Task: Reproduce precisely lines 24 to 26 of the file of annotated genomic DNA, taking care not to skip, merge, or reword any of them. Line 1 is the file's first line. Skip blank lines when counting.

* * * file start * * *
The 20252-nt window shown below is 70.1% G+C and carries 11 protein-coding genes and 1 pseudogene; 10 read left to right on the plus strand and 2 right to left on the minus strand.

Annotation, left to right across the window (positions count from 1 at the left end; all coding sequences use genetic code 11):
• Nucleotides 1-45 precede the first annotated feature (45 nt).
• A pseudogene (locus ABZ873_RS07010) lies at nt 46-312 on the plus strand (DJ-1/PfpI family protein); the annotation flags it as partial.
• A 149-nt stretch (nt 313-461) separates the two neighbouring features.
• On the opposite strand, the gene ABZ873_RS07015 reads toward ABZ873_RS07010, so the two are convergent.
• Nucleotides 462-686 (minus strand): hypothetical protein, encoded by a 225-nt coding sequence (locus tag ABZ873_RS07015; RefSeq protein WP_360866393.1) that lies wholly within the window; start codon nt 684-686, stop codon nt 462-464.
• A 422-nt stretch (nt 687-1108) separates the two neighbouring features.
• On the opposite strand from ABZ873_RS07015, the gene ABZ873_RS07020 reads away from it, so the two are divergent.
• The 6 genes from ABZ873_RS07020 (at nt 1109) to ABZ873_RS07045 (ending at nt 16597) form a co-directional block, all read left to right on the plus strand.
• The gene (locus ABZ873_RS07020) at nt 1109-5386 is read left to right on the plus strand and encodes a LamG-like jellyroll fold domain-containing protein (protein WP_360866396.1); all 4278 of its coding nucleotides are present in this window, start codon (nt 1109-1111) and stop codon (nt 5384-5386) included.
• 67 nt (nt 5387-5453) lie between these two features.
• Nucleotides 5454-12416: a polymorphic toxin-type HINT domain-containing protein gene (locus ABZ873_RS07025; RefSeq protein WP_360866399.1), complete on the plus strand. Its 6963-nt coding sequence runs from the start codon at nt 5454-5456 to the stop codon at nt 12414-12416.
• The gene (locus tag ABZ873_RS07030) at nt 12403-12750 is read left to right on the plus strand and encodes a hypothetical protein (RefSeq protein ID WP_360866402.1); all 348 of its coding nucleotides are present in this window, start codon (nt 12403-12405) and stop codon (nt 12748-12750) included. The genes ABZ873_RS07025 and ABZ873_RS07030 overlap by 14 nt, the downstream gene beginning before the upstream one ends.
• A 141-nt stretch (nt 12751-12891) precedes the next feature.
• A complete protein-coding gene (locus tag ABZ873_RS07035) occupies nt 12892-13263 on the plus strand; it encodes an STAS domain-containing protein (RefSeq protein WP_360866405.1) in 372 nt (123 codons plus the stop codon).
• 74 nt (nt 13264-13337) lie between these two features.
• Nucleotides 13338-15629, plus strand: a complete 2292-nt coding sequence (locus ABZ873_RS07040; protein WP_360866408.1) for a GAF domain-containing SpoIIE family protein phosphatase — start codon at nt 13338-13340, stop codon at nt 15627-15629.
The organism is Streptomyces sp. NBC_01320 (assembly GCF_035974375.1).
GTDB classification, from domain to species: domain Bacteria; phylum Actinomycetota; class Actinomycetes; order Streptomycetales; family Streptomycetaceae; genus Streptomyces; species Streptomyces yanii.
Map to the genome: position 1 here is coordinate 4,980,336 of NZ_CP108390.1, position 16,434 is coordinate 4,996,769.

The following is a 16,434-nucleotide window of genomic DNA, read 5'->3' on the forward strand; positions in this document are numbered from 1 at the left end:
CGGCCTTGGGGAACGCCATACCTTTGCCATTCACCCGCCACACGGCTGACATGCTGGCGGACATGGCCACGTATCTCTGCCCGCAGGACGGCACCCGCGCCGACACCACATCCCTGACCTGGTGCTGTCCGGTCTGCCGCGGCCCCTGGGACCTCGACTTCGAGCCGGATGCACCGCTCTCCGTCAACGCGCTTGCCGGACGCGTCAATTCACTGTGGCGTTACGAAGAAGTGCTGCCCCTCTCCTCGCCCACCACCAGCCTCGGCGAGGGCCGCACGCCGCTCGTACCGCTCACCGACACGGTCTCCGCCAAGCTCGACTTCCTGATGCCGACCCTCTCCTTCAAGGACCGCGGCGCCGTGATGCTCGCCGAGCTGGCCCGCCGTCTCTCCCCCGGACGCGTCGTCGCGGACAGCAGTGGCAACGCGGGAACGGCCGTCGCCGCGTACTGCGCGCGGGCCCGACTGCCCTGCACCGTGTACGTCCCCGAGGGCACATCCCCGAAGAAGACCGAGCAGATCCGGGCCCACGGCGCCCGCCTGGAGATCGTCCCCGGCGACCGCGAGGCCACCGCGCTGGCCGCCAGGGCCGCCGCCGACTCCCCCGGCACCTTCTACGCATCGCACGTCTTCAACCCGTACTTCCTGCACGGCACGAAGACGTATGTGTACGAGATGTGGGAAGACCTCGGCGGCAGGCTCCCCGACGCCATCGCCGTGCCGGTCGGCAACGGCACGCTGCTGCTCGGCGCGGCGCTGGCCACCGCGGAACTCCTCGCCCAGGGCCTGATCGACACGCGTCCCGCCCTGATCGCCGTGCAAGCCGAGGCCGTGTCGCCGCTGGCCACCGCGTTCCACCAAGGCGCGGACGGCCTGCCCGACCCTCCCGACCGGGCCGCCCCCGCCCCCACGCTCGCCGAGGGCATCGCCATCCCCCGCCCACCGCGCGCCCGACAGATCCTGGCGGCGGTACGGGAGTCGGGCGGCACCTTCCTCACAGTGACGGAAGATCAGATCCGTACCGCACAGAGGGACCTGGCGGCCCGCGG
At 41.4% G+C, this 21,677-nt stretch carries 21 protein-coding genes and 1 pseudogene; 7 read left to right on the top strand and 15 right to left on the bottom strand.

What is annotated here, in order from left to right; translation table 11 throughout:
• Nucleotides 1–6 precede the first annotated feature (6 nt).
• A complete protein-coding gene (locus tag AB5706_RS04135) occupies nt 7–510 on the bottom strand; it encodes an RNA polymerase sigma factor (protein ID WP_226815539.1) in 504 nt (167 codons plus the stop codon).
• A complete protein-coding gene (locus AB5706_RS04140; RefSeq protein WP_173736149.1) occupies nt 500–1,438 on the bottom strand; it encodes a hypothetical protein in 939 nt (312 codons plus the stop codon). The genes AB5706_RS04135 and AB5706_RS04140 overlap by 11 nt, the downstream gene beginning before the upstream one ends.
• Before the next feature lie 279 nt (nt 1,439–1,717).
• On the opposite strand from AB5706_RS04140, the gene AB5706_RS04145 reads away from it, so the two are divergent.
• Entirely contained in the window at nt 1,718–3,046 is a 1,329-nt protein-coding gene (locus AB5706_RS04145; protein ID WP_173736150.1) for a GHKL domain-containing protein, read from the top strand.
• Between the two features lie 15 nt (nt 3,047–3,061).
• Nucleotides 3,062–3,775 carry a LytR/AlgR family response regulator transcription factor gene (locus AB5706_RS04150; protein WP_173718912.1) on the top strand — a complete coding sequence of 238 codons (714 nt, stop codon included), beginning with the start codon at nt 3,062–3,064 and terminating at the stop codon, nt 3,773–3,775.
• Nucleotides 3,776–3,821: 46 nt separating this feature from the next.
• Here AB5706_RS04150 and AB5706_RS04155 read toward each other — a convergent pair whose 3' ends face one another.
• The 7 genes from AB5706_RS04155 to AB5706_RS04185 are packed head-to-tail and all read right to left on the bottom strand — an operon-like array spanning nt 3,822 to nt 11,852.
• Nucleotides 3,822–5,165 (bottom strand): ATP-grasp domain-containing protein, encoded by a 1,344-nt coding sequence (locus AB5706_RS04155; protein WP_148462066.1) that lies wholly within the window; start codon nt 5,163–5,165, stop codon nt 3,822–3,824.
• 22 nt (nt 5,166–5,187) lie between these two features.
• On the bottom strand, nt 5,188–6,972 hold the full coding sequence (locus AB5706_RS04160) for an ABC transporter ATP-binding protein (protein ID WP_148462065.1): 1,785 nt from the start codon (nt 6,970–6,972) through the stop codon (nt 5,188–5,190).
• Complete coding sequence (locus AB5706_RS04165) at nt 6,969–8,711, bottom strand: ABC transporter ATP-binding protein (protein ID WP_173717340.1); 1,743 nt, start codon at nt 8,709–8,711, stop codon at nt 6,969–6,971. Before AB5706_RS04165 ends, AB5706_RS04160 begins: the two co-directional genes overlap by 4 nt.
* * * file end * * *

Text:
At 41.4% G+C, this 21,677-nt stretch carries 21 protein-coding genes and 1 pseudogene; 7 read left to right on the top strand and 15 right to left on the bottom strand.

What is annotated here, in order from left to right; translation table 11 throughout:
• Nucleotides 1–6 precede the first annotated feature (6 nt).